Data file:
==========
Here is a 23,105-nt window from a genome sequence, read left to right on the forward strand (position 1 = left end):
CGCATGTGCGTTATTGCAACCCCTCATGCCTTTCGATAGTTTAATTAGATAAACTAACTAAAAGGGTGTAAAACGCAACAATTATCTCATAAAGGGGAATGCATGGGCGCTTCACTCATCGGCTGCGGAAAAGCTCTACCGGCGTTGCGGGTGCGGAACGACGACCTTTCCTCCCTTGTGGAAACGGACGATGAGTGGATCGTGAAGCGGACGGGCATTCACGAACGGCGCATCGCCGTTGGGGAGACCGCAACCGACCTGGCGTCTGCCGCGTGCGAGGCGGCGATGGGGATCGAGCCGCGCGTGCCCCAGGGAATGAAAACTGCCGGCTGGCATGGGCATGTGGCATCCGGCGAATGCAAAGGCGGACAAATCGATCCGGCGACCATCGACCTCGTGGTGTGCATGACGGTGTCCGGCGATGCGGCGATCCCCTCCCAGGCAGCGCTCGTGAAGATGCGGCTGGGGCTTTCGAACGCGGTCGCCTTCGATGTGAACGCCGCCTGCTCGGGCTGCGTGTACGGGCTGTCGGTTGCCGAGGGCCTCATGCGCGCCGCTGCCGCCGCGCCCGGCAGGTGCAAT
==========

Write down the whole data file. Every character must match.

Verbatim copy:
Here is a 23,105-nt window from a genome sequence, read left to right on the forward strand (position 1 = left end):
CGCATGTGCGTTATTGCAACCCCTCATGCCTTTCGATAGTTTAATTAGATAAACTAACTAAAAGGGTGTAAAACGCAACAATTATCTCATAAAGGGGAATGCATGGGCGCTTCACTCATCGGCTGCGGAAAAGCTCTACCGGCGTTGCGGGTGCGGAACGACGACCTTTCCTCCCTTGTGGAAACGGACGATGAGTGGATCGTGAAGCGGACGGGCATTCACGAACGGCGCATCGCCGTTGGGGAGACCGCAACCGACCTGGCGTCTGCCGCGTGCGAGGCGGCGATGGGGATCGAGCCGCGCGTGCCCCAGGGAATGAAAACTGCCGGCTGGCATGGGCATGTGGCATCCGGCGAATGCAAAGGCGGACAAATCGATCCGGCGACCATCGACCTCGTGGTGTGCATGACGGTGTCCGGCGATGCGGCGATCCCCTCCCAGGCAGCGCTCGTGAAGATGCGGCTGGGGCTTTCGAACGCGGTCGCCTTCGATGTGAACGCCGCCTGCTCGGGCTGCGTGTACGGGCTGTCGGTTGCCGAGGGCCTCATGCGCGCCGCTGCCGCCGCGCCCGGCAGGTGCAAT